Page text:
The adjudication of a summary judgment motion is not a "trial on affidavits." Anderson v. Liberty Lobby, 477 U.S. 242, 255, 91 L. Ed. 2d 202, 106 S. Ct. 2505 (1986). Credibility determinations and weighing of the evidence are solely jury functions. Id. at 255. Inferences drawn from underlying facts must be viewed in the light most favorable to the nonmoving party. Matsushita Elec. Industrial Co. v. Zenith Radio Corp., 475 U.S. 574, 587, 89 L. Ed. 2d 538, 106 S. Ct. 1348 (1986) (citing United States v. Diebold, Inc., 369 U.S. 654, 655, 8 L. Ed. 2d 176, 82 S. Ct. 993 (1962)).

 However, there may be no genuine issue of material fact if "the evidence is of insufficient caliber or quantity to allow a rational finder of fact" to find for the nonmoving party. Anderson, 477 U.S. at 254. In some circumstances the factual context may render the nonmoving party's claim implausible, and the nonmoving party must come forward with "more persuasive evidence" to support the claim "than would otherwise be necessary." Matsushita, 475 U.S. at 587.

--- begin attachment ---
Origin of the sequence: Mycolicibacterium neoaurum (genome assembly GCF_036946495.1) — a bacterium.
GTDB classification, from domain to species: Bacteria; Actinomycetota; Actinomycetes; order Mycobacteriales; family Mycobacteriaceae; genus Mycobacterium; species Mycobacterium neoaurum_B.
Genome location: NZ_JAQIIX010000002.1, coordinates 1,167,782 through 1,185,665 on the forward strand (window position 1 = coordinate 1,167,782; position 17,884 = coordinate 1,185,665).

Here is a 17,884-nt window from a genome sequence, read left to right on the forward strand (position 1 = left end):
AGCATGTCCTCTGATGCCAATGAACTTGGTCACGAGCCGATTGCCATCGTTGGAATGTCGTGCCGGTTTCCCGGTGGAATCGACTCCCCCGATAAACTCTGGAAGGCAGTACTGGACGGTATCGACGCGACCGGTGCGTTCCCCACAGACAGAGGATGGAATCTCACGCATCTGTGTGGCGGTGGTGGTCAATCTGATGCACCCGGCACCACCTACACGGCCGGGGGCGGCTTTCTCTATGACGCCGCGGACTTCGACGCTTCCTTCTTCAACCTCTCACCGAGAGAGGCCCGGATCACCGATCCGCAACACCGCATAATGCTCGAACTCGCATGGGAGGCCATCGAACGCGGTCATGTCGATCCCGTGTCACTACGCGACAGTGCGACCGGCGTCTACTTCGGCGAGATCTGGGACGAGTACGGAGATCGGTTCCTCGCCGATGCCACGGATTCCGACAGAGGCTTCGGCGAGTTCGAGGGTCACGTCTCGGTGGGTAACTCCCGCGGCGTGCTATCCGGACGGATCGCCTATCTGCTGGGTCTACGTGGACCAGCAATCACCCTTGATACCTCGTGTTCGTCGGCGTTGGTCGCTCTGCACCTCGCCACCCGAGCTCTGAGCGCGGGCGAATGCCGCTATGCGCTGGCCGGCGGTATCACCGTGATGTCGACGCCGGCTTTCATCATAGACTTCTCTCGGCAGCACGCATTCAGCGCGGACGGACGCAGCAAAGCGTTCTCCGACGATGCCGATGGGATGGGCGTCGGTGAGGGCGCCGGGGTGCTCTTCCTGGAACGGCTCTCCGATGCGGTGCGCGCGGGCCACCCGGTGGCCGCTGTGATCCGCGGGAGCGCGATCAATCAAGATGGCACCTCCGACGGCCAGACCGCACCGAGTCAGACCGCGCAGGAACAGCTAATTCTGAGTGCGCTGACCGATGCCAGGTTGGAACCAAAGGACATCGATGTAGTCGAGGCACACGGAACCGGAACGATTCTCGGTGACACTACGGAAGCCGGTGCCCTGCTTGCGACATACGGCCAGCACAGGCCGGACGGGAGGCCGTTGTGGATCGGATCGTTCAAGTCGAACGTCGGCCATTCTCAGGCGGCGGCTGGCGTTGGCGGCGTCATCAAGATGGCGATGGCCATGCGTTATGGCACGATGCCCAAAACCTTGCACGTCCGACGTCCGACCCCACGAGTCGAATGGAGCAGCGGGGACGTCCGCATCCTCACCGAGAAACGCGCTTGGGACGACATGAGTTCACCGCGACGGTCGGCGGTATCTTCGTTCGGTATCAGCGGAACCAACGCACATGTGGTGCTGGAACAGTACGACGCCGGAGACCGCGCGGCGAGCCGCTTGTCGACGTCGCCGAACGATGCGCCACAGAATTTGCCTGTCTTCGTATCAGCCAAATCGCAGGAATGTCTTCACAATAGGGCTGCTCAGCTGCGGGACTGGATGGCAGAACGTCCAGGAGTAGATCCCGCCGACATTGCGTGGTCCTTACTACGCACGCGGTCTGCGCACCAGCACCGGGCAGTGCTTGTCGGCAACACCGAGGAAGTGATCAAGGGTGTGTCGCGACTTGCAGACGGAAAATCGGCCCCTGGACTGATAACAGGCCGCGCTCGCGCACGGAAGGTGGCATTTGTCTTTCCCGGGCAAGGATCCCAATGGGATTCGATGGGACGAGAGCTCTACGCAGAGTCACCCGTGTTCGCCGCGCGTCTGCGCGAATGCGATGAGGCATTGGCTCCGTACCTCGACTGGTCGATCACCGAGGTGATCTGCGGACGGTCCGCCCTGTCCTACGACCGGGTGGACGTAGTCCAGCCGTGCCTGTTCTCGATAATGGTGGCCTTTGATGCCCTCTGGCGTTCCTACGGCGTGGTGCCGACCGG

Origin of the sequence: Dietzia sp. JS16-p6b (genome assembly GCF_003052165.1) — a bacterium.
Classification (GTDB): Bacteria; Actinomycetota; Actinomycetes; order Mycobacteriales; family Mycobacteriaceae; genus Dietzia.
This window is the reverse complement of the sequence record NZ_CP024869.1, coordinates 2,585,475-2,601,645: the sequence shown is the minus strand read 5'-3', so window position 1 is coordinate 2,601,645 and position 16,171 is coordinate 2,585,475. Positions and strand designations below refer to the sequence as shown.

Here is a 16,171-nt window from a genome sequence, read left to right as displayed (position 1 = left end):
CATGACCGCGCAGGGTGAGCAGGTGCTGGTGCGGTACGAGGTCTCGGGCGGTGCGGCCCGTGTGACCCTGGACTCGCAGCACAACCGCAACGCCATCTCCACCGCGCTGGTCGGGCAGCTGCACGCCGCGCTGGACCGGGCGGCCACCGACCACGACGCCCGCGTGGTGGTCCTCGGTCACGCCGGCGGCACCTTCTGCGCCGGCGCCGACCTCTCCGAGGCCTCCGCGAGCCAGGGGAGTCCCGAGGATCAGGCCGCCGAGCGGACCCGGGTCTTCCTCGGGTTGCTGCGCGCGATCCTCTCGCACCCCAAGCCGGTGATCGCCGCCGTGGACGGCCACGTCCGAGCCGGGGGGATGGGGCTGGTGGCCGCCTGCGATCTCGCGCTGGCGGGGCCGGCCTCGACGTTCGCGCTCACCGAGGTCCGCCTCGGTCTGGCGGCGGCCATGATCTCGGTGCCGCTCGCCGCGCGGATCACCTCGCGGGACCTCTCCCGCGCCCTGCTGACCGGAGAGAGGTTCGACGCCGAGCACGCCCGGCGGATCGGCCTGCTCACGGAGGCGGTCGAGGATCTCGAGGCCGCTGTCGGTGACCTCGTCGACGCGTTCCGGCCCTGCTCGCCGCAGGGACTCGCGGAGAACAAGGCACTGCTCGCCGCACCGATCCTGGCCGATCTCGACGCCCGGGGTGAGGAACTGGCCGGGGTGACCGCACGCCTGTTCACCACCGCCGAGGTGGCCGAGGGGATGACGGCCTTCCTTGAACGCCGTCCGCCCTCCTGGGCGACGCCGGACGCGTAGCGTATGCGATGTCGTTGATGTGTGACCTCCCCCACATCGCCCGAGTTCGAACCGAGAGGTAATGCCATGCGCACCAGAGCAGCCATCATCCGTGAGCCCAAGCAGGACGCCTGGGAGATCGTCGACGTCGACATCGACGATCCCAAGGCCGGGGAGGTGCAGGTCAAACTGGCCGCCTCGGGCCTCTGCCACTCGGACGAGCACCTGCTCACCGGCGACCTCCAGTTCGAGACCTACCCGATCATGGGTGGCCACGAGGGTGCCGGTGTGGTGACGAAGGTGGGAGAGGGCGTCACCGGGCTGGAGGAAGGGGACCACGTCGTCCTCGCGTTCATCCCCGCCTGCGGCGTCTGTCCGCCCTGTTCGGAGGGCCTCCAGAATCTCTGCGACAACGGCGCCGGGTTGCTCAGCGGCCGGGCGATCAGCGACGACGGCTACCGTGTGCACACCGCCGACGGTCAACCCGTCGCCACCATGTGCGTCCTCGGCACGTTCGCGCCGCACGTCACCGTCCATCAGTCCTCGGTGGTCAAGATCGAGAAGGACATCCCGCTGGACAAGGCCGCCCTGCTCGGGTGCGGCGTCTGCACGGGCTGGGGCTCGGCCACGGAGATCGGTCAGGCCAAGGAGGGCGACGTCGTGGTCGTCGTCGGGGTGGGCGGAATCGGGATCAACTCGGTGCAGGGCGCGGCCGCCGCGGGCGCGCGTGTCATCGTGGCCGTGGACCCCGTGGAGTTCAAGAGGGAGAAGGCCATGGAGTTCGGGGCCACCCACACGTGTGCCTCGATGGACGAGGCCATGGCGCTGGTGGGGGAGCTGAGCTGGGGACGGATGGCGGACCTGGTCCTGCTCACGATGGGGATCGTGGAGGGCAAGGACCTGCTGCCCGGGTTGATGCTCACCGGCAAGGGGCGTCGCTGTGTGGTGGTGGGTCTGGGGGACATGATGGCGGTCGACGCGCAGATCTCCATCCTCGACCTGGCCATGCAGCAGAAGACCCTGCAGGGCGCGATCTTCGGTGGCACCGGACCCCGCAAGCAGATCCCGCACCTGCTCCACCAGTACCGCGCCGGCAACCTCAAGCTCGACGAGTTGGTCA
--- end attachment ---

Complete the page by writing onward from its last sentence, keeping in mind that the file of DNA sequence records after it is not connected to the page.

The Agreement includes a choice of law provision which provides that Massachusetts law shall be used to resolve any disputes under the Agreement. Therefore, Massachusetts law governs the disposition of all Premier's claims except its claim for violation of the California Unfair Practices Act. See Nedlloyd Lines B.V. v. Superior Court of San Mateo County, 3 Cal. 4th 459, 464-65, 834 P.2d 1148 (1992)(holding choice of law provisions enforceable under California law).

 1. Breach of the Covenant of Good Faith and Fair Dealing